By the time the contents of the “smoking gun” tape were made public and revealed beyond doubt his guilty role in covering up the seminal crime of the Watergate scandal, President Richard Nixon was probably doomed, politically.
The scandal — which broke in June 1972 when burglars linked to his reelection campaign were arrested inside Democratic National headquarters — was after two years of periodic disclosures pointing to Nixon’s impeachment and almost-certain conviction and removal.
The release of the so-called “smoking gun” tape in early August 1974 removed all questions about Nixon’s continuing in office. What remained of his political support evaporated. Most memorably, Congressman Charles E. Wiggins, who was among Nixon’s most ardent backers, said the tape’s content led him to the ”painful conclusion” that Nixon should leave the presidency.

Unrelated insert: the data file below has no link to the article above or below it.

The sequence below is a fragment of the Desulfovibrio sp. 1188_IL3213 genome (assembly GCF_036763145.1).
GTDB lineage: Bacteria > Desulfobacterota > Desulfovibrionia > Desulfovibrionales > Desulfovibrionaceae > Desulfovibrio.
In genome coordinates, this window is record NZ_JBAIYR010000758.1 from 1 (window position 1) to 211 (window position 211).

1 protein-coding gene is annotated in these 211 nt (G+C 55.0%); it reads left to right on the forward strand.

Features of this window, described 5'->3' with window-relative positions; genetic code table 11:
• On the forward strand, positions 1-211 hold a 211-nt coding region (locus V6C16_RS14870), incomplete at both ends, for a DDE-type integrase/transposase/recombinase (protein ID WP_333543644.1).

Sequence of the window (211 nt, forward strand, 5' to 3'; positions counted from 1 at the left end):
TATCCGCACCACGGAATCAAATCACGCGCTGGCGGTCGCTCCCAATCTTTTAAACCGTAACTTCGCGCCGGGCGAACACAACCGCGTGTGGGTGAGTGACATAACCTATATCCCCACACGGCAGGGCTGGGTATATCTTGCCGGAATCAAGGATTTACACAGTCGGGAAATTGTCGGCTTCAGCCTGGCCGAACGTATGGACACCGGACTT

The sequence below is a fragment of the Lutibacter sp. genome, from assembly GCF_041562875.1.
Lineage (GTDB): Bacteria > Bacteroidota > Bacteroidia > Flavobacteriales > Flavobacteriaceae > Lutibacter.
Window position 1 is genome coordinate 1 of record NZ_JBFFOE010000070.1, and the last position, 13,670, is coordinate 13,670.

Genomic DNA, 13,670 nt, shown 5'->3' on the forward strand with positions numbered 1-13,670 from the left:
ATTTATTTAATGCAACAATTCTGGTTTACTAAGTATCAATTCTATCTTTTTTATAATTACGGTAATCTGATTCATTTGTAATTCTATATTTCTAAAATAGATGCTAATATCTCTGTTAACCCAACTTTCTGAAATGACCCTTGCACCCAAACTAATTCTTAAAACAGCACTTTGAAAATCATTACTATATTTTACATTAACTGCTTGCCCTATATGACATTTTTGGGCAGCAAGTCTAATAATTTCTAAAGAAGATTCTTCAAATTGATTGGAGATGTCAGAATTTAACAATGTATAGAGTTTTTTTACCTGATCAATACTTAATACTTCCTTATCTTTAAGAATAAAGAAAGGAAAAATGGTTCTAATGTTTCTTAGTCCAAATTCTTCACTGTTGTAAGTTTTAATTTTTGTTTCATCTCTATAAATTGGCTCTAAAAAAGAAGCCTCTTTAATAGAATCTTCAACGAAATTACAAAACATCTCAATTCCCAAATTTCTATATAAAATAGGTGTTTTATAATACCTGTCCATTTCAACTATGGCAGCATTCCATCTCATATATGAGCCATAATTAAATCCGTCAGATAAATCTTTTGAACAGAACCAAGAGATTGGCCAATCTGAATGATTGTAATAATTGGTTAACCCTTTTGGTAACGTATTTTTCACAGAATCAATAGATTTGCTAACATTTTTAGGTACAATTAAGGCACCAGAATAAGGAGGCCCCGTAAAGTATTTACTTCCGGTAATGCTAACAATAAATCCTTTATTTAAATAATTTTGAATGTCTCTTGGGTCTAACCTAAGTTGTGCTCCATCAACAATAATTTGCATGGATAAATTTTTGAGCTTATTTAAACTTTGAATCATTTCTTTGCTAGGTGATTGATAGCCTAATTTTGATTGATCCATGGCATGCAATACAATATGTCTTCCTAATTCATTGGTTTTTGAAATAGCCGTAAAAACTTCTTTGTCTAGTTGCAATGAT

He did so August 9, 1974 (and not because of the reporting by the Washington Post; the newspaper’s crucial role in Watergate is a media-driven myth).
But not even Nixon among U.S. presidents experienced such an abrupt loss of authority and political power as has Donald Trump in the past 30 hours or so, since hundreds of his supporters marched from a rally to the Capitol and forced their way in — ostensibly to protest irregularities and anomalies in the November presidential election.
The assault came as Congress was meeting to certify Joe Biden’s election victory.